Apple has acquired Spotsetter, a social search engine to recommend you places to visit based on social cues from your friends and family.
Spotsetter shut down the service following the acquisition, and some of its employees will join Apple and work on improving its mapping service. TechCrunch reports:
Spotsetter, a social search engine using big data to offer personalized recommendations as to places to go, has been quietly snapped up by Apple, TechCrunch has learned. The technology, which involves layering social data on top of a maps interface could be used to beef up Apple Maps with features competitor Google lacks.
The deal, we understand, was mainly about acquiring the technology and the talent of the two founders, ex-Google Maps engineer Stephen Tse and Johnny Lee (whose LinkedIn profiles also now point to their move to Apple).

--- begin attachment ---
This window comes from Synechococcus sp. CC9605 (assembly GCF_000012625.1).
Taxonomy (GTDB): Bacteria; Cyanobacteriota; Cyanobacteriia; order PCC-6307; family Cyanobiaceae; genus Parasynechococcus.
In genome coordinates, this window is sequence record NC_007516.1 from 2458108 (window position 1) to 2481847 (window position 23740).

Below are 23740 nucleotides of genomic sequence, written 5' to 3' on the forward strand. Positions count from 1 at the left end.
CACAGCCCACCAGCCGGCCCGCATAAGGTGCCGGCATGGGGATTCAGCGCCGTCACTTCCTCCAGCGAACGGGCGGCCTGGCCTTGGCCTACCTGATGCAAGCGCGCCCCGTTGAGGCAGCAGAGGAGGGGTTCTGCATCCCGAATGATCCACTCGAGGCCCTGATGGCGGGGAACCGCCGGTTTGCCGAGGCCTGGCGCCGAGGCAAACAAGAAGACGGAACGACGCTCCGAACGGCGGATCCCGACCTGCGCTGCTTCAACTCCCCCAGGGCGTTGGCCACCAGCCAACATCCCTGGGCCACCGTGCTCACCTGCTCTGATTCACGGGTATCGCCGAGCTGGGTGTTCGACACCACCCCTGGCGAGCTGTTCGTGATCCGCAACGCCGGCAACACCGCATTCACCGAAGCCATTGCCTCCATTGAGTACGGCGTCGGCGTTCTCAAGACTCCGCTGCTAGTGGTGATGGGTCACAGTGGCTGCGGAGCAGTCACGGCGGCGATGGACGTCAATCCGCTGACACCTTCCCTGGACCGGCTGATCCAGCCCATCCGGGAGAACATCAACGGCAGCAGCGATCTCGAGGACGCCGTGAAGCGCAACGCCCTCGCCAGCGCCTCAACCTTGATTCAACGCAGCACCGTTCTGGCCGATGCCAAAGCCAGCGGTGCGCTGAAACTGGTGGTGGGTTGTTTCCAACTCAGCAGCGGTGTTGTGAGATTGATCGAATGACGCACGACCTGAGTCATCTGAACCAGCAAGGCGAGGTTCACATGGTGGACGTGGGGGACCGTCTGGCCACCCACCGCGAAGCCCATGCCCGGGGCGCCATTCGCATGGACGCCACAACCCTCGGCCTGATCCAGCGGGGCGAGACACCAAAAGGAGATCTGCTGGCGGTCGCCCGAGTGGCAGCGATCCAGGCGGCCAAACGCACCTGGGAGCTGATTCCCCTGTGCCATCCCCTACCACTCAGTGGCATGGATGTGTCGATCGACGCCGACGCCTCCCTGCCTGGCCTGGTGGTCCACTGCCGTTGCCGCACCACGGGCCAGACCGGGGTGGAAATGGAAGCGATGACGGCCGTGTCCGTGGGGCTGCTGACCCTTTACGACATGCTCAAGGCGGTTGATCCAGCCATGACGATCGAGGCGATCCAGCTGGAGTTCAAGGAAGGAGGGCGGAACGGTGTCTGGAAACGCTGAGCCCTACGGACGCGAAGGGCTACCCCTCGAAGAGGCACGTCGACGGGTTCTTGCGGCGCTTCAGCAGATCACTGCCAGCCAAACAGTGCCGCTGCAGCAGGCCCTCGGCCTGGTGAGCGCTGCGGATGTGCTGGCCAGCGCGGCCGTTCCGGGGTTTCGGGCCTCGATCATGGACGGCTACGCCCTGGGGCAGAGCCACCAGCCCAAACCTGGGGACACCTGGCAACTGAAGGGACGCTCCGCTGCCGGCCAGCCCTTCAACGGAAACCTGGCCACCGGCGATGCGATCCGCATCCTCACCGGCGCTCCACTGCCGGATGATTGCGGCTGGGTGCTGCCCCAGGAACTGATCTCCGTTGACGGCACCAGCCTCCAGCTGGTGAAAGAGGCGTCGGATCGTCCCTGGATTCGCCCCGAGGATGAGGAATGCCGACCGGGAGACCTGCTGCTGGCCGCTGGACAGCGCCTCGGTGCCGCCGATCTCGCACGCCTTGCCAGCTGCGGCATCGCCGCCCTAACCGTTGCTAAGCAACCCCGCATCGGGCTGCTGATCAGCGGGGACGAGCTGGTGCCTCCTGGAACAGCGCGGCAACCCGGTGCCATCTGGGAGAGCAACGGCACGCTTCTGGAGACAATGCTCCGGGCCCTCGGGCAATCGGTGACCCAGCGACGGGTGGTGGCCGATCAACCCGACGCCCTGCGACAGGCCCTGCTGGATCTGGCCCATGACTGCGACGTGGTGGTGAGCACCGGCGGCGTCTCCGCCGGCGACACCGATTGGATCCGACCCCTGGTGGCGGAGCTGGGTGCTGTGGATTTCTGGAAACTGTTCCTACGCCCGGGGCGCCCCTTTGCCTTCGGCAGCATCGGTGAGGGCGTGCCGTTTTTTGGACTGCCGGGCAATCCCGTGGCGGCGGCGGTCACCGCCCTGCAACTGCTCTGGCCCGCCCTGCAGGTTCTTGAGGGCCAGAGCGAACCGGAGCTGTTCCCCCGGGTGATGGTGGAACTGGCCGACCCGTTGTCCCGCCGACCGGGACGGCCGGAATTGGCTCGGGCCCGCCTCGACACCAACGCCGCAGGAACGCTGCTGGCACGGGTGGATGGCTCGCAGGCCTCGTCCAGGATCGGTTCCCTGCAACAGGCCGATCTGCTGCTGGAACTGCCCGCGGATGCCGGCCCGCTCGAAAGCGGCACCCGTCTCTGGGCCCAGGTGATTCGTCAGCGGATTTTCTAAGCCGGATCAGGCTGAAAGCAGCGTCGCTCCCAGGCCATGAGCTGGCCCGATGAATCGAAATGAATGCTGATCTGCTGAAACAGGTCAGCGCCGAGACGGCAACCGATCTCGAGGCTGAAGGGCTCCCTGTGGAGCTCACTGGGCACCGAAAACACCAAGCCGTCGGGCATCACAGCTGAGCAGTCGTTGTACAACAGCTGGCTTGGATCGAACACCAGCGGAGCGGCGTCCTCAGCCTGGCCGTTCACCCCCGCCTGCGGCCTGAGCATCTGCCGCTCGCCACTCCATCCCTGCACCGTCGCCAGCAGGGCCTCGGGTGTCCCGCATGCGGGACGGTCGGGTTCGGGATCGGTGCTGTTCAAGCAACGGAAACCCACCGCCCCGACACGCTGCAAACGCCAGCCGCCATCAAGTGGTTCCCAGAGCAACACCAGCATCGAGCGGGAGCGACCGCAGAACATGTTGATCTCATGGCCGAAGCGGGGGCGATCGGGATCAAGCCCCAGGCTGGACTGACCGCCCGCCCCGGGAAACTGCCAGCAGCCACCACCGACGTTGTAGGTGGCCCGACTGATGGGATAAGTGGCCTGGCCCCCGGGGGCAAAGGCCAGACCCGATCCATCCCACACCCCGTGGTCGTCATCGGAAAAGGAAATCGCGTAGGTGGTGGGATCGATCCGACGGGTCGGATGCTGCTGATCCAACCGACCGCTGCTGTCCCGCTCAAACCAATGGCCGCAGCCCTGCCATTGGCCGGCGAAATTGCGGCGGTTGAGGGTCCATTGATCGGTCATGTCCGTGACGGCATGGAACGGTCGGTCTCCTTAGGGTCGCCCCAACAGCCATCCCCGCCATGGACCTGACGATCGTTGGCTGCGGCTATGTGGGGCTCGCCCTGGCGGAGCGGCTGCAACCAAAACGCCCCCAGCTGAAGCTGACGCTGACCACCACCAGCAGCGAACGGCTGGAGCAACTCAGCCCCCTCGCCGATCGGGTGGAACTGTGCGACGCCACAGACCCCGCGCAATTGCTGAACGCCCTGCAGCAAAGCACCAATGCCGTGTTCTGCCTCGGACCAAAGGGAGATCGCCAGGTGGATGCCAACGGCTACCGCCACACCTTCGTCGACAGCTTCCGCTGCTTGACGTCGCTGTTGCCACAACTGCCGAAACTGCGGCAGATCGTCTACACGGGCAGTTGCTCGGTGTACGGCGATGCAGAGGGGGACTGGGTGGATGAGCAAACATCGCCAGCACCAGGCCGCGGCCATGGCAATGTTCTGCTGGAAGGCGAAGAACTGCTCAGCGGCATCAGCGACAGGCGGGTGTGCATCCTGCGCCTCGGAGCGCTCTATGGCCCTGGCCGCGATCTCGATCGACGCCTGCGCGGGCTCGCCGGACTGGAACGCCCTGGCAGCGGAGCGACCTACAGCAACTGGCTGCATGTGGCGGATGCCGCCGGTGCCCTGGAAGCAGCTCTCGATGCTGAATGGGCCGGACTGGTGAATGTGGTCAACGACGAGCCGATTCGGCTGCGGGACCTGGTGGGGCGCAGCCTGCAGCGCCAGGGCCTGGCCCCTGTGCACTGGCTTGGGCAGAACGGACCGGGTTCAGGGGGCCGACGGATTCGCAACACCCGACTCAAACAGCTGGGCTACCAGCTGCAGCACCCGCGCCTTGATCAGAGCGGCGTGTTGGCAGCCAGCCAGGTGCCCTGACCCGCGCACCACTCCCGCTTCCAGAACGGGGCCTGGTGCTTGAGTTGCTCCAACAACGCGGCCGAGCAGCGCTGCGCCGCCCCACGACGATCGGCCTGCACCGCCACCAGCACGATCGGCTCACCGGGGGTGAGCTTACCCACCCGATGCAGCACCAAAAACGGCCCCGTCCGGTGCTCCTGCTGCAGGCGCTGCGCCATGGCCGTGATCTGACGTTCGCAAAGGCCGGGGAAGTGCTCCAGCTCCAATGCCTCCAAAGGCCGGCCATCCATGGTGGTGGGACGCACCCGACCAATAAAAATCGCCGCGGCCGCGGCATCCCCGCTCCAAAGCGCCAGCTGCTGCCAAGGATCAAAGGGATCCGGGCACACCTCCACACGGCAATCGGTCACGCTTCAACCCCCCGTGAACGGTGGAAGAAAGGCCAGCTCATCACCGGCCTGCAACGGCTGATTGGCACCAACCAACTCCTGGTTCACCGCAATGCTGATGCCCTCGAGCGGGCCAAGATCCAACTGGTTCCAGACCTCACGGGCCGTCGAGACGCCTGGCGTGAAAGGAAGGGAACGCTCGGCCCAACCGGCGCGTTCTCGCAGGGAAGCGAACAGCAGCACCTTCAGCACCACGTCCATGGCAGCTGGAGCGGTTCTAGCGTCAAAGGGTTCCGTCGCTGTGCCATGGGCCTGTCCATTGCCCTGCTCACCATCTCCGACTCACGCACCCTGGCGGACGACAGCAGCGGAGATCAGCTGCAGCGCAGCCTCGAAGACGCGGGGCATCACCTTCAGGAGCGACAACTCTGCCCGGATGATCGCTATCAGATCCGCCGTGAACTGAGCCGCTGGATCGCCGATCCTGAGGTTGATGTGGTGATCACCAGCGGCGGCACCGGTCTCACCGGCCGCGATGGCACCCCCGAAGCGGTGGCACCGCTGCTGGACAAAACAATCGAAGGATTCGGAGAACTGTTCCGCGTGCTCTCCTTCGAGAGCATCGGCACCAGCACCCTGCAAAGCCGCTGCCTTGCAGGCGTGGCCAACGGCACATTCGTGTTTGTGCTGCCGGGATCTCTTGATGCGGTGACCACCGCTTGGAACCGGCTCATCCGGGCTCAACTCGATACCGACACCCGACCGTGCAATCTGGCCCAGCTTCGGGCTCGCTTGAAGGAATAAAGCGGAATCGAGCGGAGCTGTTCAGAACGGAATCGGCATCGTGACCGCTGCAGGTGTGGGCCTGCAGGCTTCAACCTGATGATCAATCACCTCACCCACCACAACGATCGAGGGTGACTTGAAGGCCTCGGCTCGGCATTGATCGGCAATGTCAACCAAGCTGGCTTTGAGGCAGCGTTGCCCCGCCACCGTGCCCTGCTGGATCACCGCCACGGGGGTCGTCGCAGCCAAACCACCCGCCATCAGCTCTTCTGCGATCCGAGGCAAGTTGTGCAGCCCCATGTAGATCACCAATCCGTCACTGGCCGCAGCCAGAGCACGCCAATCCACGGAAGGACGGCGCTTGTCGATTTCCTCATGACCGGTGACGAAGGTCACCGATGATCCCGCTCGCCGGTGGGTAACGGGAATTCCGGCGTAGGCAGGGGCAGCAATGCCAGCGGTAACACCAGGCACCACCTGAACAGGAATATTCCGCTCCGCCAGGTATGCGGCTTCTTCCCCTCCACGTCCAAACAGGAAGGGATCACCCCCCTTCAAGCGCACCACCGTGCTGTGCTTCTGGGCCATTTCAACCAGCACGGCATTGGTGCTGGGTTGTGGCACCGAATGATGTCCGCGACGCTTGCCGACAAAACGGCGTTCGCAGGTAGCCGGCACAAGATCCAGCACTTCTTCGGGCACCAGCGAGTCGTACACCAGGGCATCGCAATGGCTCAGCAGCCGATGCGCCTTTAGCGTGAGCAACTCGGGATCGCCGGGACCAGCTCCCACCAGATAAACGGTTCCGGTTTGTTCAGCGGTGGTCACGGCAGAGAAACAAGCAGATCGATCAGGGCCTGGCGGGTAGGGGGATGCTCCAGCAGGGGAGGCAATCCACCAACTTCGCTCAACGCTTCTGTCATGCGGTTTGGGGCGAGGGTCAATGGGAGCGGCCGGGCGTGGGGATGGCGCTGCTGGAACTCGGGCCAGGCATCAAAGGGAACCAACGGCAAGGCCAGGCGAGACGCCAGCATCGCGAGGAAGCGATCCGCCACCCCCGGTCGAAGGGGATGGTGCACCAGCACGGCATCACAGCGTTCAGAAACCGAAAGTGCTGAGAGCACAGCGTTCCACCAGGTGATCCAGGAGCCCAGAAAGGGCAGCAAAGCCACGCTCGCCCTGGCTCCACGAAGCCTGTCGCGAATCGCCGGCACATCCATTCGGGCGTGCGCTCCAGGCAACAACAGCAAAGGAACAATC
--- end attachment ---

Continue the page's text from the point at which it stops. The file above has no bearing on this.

Spotsetter was available on iOS, Android and web, and gave you personalized recommendations by pulling in data from social networks like Facebook, Instagram, Foursquare, as well as over 30 review sites including Yelp, Zagat etc. The service had managed to process “5 million user profiles, 40 million venues, and one million curated venue content items from around the world.”
Are you looking forward to a social layer on top of the Apple Maps app based on social data? Let us know in the comments below.